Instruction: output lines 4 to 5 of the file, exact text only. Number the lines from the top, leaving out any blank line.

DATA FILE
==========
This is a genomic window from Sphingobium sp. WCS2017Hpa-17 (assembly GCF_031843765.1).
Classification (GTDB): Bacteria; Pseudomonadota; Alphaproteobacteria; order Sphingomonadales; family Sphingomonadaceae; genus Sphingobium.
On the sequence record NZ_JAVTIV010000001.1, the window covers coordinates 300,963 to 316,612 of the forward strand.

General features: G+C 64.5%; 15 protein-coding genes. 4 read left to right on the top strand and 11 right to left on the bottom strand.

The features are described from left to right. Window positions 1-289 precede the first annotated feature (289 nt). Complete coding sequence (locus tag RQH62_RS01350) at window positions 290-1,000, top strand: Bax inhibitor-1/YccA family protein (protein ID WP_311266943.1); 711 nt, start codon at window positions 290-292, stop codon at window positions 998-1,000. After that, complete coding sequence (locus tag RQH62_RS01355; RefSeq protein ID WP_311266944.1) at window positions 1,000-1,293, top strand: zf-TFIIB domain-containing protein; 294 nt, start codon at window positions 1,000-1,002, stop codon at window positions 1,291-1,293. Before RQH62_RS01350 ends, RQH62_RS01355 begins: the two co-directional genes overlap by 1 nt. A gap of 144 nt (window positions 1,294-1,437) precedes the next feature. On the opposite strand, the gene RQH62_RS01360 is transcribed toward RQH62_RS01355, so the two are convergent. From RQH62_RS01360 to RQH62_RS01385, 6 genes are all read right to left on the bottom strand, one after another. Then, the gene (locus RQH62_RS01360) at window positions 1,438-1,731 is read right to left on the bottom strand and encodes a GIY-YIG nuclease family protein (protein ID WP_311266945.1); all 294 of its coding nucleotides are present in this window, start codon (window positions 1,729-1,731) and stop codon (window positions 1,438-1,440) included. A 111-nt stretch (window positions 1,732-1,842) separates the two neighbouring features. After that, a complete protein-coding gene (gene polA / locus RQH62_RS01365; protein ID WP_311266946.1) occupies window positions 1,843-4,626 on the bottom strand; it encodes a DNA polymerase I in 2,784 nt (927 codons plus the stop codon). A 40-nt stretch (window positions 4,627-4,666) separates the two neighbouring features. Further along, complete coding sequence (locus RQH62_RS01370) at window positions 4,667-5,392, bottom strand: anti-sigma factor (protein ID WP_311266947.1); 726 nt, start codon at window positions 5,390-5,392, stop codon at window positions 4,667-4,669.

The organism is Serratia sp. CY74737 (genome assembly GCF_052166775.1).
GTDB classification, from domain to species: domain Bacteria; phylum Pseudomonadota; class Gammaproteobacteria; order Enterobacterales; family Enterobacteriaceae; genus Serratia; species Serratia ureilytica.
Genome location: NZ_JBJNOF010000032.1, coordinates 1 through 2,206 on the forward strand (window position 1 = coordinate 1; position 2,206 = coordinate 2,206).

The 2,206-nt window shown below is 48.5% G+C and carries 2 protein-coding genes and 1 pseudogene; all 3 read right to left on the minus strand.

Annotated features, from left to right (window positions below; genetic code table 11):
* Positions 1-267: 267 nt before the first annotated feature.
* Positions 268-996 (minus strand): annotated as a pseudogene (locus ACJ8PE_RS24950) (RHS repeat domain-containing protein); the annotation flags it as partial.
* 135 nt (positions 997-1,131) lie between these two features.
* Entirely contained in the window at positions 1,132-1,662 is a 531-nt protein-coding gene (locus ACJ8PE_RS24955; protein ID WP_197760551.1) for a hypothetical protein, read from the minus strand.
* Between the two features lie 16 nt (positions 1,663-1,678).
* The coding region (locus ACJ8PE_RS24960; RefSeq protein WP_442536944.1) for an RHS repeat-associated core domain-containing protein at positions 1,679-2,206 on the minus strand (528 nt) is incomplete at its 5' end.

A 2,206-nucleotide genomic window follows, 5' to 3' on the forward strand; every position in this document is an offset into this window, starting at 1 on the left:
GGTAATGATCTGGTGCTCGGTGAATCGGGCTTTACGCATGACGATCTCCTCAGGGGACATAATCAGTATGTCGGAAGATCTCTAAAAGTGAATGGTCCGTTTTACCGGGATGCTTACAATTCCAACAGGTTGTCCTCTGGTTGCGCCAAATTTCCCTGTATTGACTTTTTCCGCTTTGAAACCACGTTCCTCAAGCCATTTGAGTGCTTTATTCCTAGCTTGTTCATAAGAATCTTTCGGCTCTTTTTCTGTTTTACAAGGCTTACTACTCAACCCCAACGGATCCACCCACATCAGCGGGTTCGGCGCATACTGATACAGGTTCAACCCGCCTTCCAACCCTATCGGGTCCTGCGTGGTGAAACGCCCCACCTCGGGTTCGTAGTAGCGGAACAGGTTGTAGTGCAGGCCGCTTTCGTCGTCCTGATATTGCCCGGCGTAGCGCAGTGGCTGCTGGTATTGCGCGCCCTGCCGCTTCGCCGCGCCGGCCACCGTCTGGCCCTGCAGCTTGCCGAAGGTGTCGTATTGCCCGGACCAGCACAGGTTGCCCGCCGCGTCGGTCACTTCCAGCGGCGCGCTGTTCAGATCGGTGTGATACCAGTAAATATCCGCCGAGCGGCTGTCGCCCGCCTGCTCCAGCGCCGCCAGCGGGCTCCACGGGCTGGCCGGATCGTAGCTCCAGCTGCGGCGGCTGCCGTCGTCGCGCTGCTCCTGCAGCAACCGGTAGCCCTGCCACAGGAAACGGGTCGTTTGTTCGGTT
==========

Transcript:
General features: G+C 64.5%; 15 protein-coding genes. 4 read left to right on the top strand and 11 right to left on the bottom strand.

The features are described from left to right. Window positions 1-289 precede the first annotated feature (289 nt). Complete coding sequence (locus tag RQH62_RS01350) at window positions 290-1,000, top strand: Bax inhibitor-1/YccA family protein (protein ID WP_311266943.1); 711 nt, start codon at window positions 290-292, stop codon at window positions 998-1,000. After that, complete coding sequence (locus tag RQH62_RS01355; RefSeq protein ID WP_311266944.1) at window positions 1,000-1,293, top strand: zf-TFIIB domain-containing protein; 294 nt, start codon at window positions 1,000-1,002, stop codon at window positions 1,291-1,293. Before RQH62_RS01350 ends, RQH62_RS01355 begins: the two co-directional genes overlap by 1 nt. A gap of 144 nt (window positions 1,294-1,437) precedes the next feature. On the opposite strand, the gene RQH62_RS01360 is transcribed toward RQH62_RS01355, so the two are convergent. From RQH62_RS01360 to RQH62_RS01385, 6 genes are all read right to left on the bottom strand, one after another. Then, the gene (locus RQH62_RS01360) at window positions 1,438-1,731 is read right to left on the bottom strand and encodes a GIY-YIG nuclease family protein (protein ID WP_311266945.1); all 294 of its coding nucleotides are present in this window, start codon (window positions 1,729-1,731) and stop codon (window positions 1,438-1,440) included. A 111-nt stretch (window positions 1,732-1,842) separates the two neighbouring features. After that, a complete protein-coding gene (gene polA / locus RQH62_RS01365; protein ID WP_311266946.1) occupies window positions 1,843-4,626 on the bottom strand; it encodes a DNA polymerase I in 2,784 nt (927 codons plus the stop codon). A 40-nt stretch (window positions 4,627-4,666) separates the two neighbouring features. Further along, complete coding sequence (locus RQH62_RS01370) at window positions 4,667-5,392, bottom strand: anti-sigma factor (protein ID WP_311266947.1); 726 nt, start codon at window positions 5,390-5,392, stop codon at window positions 4,667-4,669.